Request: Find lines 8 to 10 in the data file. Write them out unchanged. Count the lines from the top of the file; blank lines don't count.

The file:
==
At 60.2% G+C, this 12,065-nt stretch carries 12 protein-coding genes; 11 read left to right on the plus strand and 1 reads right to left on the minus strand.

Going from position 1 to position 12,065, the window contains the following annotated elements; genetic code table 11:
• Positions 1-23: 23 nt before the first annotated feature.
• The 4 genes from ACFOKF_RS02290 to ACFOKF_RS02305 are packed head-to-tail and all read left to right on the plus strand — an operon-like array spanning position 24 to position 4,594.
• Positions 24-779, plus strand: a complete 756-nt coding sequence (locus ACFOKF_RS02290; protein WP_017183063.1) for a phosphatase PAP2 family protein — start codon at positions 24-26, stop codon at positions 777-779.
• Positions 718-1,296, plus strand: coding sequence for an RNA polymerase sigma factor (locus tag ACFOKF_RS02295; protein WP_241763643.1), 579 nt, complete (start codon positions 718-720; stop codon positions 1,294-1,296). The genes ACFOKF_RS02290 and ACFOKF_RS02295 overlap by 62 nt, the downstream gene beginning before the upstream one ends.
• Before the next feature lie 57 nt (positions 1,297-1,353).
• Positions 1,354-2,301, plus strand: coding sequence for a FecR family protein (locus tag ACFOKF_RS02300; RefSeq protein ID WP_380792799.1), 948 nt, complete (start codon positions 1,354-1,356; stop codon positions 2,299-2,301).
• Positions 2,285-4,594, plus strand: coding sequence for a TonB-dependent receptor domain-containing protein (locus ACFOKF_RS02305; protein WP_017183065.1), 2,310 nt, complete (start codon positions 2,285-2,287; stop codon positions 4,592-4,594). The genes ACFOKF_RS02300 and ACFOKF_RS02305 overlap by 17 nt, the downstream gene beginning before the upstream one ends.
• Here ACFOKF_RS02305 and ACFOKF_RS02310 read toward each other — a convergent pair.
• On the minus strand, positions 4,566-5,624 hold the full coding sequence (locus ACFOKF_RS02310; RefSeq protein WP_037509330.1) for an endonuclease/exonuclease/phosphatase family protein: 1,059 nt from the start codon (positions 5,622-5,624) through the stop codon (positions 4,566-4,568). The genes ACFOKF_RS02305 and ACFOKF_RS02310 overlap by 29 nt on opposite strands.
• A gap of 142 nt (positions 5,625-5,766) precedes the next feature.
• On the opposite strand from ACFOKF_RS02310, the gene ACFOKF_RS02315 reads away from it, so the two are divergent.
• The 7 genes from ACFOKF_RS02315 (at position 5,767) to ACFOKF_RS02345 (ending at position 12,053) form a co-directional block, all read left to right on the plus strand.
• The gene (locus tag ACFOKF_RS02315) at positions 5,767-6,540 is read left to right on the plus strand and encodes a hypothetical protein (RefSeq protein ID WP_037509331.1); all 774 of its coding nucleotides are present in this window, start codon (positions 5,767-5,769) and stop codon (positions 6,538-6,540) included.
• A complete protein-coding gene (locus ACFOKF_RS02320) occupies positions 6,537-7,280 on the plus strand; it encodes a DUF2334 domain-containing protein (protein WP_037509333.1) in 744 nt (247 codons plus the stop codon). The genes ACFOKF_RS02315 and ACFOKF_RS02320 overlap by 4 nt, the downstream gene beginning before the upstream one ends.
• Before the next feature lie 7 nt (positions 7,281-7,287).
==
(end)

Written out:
• Positions 1,354-2,301, plus strand: coding sequence for a FecR family protein (locus tag ACFOKF_RS02300; RefSeq protein ID WP_380792799.1), 948 nt, complete (start codon positions 1,354-1,356; stop codon positions 2,299-2,301).
• Positions 2,285-4,594, plus strand: coding sequence for a TonB-dependent receptor domain-containing protein (locus ACFOKF_RS02305; protein WP_017183065.1), 2,310 nt, complete (start codon positions 2,285-2,287; stop codon positions 4,592-4,594). The genes ACFOKF_RS02300 and ACFOKF_RS02305 overlap by 17 nt, the downstream gene beginning before the upstream one ends.
• Here ACFOKF_RS02305 and ACFOKF_RS02310 read toward each other — a convergent pair.